Unbelievable. Recently, Hawaii residents and visitors awoke to a postcard-perfect day, and to this emergency text alert: “BALLISTIC MISSILE THREAT INBOUND TO HAWAII. SEEK IMMEDIATE SHELTER. THIS IS NOT A DRILL.”
It was a false alarm, thankfully, but not totally outside the realm of possibility given heightened warbaiting between North Korea and the U.S. But the revelation of how this happened was mind-boggling: “human error” involving a lone staffer at the Hawaii Emergency Management Agency hitting the wrong computer button, not once, but twice in confirmation; no dual-staffer safeguard; and no quick path to retract a false alert.
With tensions precariousness, Hawaii’s best needs to be on watch and on alert. This incident belied that, and HI-EMA has become its own worst enemy – having in 38 minutes, between alarm and retraction, eroded its credibility with the public as a trustworthy source in the event of disaster or attack. Three minutes after the 8:07 a.m. issuance, it was confirmed to be a drill gone wrong, and Oahu police and others started spreading that word; the counties did a laudable job in maintaining professionalism. Due to protocol gaps, however, HI-EMA’s official “false alarm” alert didn’t come until 8:45 a.m., and even that dissemination was spotty.
This botched episode deserves the stern scrutiny of the Federal Communications Commission, which has opened a “full investigation” into Hawaii’s emergency notification system. State legislators also are holding a Friday hearing into the situational.
This is not a mere oops that deserves shielding, let alone from HI-EMA administrator Vern Miyagi, the bungler’s boss, who made this weak attempt to downplay when asked about consequences: “You gotta know this guy feels bad, right?”
Lame. Unacceptable. Tell that to the man hustling his loved ones down a manhole in hopes of protection from a “this is not a drill” missile. To the many crying, terrified kids at activities who were corralled to safety, some separated from parents. To the many tourists here, hunkered and tweeting final farewells to loved ones back home, believing they could die.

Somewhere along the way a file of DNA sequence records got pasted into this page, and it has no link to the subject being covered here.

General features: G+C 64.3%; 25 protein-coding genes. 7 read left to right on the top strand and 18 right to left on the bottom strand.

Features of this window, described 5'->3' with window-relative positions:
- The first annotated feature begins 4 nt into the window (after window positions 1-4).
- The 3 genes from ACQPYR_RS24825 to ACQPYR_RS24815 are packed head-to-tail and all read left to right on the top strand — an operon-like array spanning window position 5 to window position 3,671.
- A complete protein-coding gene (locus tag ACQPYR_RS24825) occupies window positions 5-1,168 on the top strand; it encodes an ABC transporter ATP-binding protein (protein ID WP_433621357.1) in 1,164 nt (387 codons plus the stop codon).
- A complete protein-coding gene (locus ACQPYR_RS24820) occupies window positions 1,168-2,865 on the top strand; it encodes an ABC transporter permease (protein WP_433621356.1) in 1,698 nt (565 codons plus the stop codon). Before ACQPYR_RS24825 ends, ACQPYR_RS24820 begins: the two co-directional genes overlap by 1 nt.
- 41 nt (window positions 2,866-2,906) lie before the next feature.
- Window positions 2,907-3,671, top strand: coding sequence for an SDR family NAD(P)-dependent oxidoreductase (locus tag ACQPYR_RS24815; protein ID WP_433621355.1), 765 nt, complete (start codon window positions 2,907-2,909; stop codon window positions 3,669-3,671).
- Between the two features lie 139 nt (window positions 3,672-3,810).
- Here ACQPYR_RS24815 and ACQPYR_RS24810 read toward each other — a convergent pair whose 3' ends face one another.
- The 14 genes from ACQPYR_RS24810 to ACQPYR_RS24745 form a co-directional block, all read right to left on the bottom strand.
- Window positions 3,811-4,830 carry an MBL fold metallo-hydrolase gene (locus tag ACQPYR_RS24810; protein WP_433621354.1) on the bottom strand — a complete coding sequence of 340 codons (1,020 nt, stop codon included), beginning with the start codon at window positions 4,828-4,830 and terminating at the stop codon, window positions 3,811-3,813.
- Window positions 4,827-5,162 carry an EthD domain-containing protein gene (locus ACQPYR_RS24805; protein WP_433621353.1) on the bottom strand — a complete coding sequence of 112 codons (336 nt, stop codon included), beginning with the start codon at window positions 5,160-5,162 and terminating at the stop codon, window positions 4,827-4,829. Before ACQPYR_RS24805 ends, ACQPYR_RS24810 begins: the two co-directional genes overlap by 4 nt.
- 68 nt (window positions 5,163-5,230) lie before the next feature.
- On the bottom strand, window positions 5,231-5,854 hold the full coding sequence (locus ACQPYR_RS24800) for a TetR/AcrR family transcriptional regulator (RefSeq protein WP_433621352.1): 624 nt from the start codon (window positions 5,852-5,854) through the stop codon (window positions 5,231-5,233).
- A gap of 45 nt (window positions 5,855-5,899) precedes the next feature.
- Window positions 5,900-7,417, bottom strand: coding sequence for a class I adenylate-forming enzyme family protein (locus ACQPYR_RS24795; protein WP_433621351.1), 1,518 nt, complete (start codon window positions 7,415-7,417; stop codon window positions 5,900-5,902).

Simply but profoundly, HI-EMA holds responsibility for widespread life or death. There are no second guesses here, there are no second chances.
This is not about thirst for blame; it is about the imperative for accountability and trust. Miyagi in a Saturday news conference did apologize and take responsibility, but his attempt to deflect staff culpability as a “personnel” matter was laughable if it all wasn’t so serious; Miyagi and “this guy” on the button have lost public confidence to remain on the public payroll.
All day Saturday, this false missile alarm topped news cycles worldwide – and it was telling, and necessary, that Hawaii’s tourism authority chief was front and center in news conferences reassuring global partners and potential visitors that Hawaii remains safe, clean and “open for business.”
In addition to tourism impacts, this episode intensifies discussion on a plethora of issues: The need for better coordination and communications between first responders on the state, city and federal levels; better integration of social media into alerts; the value of missile-attack alerts; buildup of military missile defenses for Hawaii; political fallout for Gov. David Ige; more diplomacy with North Korea.
The confusion also begs assessment of the responses, such as dropped calls by the overwhelmed 911 system; and better training on protocols by bus drivers, hotels and schools.
But, Saturday’s surreal, needless chaos exposed too many incompetencies. Some galling procedural gaps have already been fixed, such as double-teaming at button-pushing drills and adding a template to HI-EMA protocols to quickly retract false alarms, which of course, is avowed to never happen again. That very vow, though, will be met with skepticism unless crucial “personnel” fixes are made to restore trust – among Hawaii’s citizens and now, an attentive global audience – that things will not be lax business as usual.